Government officials on Wednesday denied the report of a backdoor deal between President Ma Ying-jeou (馬英九) and I-Shou University — which belongs to one of the nation’s leading conglomerates, E United Group — for the establishment of a college of medicine for training medical personnel from the nation’s diplomatic allies.
The issue of the Chinese-language Next Magazine published on Wednesday reported that Ma promised E-United Group chairman Lin Yi-shou (林義守) the university would be allowed to set up a college of medicine in exchange for Lin’s support.
Lin had reportedly failed in many attempts over the past 13 years to obtain Ministry of Education approval on applications to set up a college of medicine.
After re-election early last year, Ma directed the National Security Council to develop a government project that offered the Taiwan Scholarship to a maximum of 40 young people per year from the 22 diplomatic allies that recognize studying medicine in Taiwan, according to the magazine.
The magazine said that Ma designated I-Shou University to undertake the project.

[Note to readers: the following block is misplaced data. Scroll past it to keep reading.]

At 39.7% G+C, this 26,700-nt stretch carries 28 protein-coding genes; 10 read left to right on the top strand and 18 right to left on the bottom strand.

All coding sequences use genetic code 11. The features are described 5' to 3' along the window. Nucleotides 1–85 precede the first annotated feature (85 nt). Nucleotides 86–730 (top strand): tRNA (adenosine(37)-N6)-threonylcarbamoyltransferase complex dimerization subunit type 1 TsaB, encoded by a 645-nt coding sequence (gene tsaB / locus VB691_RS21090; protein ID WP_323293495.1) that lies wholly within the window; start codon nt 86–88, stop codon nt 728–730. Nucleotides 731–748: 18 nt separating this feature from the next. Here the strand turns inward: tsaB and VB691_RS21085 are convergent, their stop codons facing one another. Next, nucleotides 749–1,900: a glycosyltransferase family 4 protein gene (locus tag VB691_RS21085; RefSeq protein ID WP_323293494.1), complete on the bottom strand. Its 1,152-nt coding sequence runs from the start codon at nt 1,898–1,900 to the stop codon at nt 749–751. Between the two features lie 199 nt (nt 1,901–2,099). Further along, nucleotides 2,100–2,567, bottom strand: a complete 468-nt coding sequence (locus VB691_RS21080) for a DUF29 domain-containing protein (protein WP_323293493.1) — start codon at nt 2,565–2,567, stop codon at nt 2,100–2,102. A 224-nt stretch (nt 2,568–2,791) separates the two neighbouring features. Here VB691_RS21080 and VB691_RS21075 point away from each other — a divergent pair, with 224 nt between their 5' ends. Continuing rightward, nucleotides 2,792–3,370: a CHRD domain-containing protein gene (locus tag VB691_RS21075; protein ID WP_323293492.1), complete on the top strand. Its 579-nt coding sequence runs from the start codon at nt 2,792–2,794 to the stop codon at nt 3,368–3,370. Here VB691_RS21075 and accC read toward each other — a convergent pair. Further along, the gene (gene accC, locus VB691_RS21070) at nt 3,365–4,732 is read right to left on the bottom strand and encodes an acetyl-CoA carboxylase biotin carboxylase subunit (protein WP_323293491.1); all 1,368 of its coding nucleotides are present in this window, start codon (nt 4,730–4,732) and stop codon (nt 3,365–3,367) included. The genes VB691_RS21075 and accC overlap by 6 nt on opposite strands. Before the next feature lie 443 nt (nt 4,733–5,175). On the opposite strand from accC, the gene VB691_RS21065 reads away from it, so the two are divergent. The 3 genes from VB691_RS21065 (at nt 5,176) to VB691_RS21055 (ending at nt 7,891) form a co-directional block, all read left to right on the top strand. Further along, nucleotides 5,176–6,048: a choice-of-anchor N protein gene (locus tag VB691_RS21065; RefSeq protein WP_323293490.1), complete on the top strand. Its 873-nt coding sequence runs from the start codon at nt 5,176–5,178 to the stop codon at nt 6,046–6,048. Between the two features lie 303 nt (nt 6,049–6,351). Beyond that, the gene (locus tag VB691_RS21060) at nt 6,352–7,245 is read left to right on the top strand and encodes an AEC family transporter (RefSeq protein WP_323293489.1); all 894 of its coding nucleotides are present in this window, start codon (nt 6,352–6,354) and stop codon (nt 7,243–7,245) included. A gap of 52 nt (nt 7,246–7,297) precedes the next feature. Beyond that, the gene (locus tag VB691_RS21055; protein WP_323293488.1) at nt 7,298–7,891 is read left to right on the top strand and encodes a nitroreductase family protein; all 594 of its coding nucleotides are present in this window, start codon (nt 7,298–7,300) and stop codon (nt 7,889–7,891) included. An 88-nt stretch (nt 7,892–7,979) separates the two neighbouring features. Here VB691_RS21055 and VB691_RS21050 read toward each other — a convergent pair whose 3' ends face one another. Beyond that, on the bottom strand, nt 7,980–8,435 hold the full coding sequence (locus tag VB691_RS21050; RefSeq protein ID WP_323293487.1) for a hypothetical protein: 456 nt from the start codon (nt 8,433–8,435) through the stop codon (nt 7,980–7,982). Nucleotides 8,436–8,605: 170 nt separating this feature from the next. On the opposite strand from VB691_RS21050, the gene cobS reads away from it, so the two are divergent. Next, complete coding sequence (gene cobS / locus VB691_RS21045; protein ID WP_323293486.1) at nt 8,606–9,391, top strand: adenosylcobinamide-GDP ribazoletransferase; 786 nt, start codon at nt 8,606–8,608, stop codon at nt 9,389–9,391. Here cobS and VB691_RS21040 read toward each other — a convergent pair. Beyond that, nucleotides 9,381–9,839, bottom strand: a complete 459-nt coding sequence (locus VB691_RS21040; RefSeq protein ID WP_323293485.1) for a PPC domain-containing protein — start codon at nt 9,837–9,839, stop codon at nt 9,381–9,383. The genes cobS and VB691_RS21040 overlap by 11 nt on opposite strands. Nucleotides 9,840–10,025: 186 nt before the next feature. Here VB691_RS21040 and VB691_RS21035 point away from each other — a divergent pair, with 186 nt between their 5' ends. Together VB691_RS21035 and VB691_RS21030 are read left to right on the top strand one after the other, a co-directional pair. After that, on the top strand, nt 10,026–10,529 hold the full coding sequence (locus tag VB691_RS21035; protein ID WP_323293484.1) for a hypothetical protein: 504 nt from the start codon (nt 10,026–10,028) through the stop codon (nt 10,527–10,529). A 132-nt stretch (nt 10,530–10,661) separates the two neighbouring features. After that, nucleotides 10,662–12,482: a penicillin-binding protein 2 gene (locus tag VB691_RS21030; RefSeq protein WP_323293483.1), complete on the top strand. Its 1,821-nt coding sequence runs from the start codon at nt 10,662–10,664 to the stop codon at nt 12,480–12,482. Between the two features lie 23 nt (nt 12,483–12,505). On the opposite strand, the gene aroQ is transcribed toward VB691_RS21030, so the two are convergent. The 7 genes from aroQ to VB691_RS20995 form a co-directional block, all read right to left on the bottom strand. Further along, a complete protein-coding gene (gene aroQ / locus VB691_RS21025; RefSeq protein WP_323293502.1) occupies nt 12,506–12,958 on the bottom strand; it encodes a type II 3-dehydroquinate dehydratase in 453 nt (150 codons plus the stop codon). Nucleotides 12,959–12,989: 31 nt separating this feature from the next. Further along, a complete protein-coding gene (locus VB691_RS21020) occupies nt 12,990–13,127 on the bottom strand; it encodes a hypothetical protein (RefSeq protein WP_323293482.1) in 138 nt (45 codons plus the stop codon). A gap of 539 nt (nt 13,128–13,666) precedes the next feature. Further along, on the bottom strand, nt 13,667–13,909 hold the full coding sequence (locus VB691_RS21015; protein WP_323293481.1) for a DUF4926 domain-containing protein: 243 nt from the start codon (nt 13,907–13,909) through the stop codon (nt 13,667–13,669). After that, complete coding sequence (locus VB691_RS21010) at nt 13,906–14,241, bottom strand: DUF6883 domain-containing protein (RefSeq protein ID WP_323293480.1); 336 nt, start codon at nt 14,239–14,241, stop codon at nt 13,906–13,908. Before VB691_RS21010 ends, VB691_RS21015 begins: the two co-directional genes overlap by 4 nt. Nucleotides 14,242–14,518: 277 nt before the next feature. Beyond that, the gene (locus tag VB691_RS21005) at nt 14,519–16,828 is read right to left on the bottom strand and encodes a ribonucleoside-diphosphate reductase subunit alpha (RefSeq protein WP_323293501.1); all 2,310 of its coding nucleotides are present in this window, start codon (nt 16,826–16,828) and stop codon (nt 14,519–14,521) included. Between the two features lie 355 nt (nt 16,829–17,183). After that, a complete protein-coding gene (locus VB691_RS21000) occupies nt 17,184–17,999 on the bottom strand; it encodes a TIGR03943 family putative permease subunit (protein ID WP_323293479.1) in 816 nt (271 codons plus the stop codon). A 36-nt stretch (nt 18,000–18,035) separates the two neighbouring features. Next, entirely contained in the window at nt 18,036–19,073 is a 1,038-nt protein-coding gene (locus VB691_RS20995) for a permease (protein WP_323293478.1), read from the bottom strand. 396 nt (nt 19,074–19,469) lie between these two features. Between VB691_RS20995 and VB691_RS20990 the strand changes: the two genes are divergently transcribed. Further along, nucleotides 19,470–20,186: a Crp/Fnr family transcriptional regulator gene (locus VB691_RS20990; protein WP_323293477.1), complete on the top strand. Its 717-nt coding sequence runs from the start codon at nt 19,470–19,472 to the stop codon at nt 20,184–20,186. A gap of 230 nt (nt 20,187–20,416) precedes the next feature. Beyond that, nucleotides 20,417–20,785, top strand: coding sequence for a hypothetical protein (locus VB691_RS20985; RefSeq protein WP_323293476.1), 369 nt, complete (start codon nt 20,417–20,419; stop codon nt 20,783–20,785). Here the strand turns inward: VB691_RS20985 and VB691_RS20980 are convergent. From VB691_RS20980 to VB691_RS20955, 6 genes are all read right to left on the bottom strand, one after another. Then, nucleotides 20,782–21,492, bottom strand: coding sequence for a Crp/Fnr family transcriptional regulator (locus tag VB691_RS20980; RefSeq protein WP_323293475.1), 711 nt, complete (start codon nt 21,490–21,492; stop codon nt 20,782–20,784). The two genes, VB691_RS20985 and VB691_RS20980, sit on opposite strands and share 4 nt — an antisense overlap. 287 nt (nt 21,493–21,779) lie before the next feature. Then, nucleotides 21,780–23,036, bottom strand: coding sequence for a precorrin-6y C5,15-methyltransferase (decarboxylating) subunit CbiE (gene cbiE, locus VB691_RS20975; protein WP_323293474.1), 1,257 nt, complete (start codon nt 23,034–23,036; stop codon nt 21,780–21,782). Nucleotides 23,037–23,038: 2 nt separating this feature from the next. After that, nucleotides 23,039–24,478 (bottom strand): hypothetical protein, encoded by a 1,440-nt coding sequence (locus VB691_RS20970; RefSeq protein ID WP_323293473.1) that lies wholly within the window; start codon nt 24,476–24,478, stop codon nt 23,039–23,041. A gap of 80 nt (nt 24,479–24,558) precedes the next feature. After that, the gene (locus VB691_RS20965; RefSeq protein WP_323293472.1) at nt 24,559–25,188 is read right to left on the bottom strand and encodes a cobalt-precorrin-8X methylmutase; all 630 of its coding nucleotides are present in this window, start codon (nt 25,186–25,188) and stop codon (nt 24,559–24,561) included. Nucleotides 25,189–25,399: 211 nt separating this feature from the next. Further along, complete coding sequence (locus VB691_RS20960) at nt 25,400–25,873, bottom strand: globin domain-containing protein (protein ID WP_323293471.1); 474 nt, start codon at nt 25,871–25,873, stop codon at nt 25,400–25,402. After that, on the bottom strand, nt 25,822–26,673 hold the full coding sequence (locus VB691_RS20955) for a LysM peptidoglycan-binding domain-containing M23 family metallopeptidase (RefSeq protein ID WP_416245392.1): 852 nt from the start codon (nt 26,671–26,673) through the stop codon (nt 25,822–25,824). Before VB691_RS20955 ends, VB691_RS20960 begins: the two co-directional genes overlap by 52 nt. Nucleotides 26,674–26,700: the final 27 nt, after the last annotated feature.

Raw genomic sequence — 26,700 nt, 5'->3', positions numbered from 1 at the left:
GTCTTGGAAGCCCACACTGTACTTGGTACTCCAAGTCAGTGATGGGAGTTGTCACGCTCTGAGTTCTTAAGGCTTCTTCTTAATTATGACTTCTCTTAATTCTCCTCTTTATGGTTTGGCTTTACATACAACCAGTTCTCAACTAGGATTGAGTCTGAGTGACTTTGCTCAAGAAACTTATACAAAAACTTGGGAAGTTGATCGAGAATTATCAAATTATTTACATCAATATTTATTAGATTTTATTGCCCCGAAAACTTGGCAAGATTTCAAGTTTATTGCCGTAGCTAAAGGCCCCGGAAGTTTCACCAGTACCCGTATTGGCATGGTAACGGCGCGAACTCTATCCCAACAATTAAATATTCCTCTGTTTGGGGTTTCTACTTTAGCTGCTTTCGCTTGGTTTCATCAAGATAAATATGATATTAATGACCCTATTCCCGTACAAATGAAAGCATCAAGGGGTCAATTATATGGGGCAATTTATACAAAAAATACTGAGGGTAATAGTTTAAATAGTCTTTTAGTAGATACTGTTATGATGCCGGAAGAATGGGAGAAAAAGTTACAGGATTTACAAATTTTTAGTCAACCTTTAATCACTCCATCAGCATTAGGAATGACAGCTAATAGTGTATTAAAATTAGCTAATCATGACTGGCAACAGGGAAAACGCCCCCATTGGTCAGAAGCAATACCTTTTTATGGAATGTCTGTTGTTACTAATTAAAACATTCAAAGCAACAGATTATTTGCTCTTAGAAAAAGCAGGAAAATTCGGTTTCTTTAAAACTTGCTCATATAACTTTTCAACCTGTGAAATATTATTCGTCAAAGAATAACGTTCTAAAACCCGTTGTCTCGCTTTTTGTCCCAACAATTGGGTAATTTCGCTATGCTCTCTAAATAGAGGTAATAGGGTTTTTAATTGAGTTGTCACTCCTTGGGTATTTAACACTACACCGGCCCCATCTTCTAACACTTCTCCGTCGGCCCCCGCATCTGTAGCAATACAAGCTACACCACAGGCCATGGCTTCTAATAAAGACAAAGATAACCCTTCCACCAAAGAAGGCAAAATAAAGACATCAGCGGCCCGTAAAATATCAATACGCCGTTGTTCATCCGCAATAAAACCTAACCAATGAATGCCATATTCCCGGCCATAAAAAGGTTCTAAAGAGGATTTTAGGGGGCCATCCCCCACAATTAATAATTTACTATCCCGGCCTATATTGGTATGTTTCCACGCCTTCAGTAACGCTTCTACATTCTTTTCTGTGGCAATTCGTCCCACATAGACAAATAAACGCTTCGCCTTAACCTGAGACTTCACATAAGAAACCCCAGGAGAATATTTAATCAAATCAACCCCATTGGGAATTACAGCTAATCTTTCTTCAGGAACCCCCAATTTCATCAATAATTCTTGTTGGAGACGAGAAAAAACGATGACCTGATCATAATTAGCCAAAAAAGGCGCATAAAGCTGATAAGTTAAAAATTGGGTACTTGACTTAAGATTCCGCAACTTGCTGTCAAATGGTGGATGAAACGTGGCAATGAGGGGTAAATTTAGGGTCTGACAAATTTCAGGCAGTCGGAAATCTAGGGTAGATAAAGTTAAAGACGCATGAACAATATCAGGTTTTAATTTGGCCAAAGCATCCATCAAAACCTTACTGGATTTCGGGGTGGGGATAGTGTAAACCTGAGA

The Ministry of Foreign Affairs called a press conference on Wednesday evening to deny the report.
Minister of Foreign Affairs David Lin (林永樂), Vice Minister of Education Chen Te-hua (陳德華) and International Cooperation and Development Fund secretary general Tao Wen-lung (陶文隆) attended.
Chen denied that the project had been tailored-made for I-Shou University.
The ministry had consulted with the 11 universities with colleges of medicine, but they all rejected the project because they were unable to agree to the condition that all the courses were to be taught in English, Chen said.
A total of 34 students from 11 countries enrolled at the college this year, Chen said.